Thirty-two years ago, I heard a surgeon tell me that the tumor was malignant. He then asked about my possible exposures to toxic chemicals. I didn’t know then that his questions would become my life’s work.
I certainly couldn’t have imagined, in that moment, this moment.
All thanks begin with Teresa Heinz Kerry. At Teresa’s environmental health conferences, I’ve seen emerging scientific knowledge taken up by cancer survivors fighting for environmental human rights. That communion of science and activism inspires me. Thank you, Teresa.
Perhaps the best way to express my gratitude for this honor is to say how I intend to spend the money that comes with it. I will be devoting the $100,000 prize to the fight against fracking in upstate New York. Fracking uses fresh water and toxic chemicals as a club to shatter the bedrock of our nation in order to liberate oil and gas. Fracking is an extreme form of fossil fuel extraction that takes us further down a ruinous energy pathway and threatens to add more data points to cancer registries.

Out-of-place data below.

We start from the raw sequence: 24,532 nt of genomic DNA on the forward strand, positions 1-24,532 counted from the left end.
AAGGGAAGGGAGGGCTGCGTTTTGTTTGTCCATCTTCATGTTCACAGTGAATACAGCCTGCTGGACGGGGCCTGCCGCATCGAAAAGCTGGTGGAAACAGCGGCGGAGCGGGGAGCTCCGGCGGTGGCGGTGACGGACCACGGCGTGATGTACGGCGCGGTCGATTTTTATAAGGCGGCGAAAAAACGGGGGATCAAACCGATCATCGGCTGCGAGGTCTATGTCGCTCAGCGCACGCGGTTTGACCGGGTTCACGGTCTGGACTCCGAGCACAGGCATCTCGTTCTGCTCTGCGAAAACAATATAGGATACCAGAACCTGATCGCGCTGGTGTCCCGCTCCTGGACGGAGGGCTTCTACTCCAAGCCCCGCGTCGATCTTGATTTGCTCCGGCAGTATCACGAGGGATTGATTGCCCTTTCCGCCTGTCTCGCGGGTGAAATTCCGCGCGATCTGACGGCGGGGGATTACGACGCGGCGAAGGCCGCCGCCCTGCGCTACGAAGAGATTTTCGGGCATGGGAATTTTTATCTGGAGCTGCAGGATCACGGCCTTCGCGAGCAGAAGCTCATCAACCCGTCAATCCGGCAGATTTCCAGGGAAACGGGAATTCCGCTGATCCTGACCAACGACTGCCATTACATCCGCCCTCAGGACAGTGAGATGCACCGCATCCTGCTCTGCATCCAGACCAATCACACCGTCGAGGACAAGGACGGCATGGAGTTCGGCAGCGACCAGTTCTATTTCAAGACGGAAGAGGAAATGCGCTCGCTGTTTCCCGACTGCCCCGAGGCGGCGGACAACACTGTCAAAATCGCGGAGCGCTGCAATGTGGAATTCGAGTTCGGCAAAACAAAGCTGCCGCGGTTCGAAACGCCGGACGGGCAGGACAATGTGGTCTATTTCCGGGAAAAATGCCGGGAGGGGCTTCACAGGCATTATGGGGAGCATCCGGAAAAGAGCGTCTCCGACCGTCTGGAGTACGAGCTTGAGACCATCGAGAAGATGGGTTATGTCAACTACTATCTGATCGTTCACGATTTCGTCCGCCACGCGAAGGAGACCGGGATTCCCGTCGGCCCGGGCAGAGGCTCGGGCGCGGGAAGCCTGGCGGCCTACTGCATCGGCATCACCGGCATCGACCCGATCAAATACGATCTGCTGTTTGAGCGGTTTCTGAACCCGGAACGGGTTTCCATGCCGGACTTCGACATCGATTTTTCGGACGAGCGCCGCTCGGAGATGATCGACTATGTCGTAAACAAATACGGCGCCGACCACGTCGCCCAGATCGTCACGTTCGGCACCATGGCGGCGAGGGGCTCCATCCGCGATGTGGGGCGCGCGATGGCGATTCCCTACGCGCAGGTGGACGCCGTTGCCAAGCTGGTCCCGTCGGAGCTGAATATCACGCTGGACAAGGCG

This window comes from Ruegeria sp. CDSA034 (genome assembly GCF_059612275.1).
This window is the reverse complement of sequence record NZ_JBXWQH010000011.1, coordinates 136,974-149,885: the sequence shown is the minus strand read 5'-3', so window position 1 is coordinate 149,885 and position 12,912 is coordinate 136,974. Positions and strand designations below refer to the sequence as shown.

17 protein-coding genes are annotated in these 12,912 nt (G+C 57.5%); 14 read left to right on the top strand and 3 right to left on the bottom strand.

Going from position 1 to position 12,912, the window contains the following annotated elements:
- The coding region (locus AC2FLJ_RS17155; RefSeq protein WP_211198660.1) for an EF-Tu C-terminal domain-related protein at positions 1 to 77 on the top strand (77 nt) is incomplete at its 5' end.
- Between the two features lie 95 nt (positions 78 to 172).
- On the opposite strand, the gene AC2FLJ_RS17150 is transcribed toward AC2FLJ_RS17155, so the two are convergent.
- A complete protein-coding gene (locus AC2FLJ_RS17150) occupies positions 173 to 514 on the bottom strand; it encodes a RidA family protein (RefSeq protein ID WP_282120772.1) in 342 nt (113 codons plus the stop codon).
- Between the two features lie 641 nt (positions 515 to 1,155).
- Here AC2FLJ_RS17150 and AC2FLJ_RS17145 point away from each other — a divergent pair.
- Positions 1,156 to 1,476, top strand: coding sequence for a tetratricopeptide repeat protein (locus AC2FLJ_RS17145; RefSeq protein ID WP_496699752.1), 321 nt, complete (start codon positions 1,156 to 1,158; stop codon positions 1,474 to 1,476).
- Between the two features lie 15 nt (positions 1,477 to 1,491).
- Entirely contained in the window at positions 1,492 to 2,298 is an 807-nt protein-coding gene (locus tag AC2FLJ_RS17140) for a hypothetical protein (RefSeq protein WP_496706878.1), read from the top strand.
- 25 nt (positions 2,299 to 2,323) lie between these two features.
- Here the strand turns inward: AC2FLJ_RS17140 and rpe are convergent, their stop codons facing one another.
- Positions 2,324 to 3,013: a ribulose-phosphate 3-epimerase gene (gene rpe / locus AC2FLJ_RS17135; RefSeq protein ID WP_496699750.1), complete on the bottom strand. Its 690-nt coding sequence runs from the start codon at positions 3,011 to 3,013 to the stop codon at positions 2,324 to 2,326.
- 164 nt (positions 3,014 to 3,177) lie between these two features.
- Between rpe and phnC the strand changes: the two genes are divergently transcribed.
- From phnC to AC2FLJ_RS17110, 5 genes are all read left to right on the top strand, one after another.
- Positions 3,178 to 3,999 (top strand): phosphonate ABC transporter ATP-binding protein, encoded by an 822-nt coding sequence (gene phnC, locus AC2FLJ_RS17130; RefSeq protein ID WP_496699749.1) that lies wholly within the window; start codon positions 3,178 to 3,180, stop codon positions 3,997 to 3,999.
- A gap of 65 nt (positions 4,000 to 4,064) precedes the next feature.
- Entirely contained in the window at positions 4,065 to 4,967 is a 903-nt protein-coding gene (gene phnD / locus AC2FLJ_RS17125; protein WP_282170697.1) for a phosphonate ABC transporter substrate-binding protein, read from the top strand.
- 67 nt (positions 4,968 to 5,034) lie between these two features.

In rural New York, we have seen how large checks from the fossil fuel industry beget silence, complicity, and fatalistic resignation. I am interested in the opposite gesture: directing a large check into the community in a way that enables speech, emboldens activism, and recognizes that true security for our children lies in preserving the abiding ecology of our planet on which their lives depend.
I’ll let you know how it turns out. Thank you so much for this honor and this opportunity.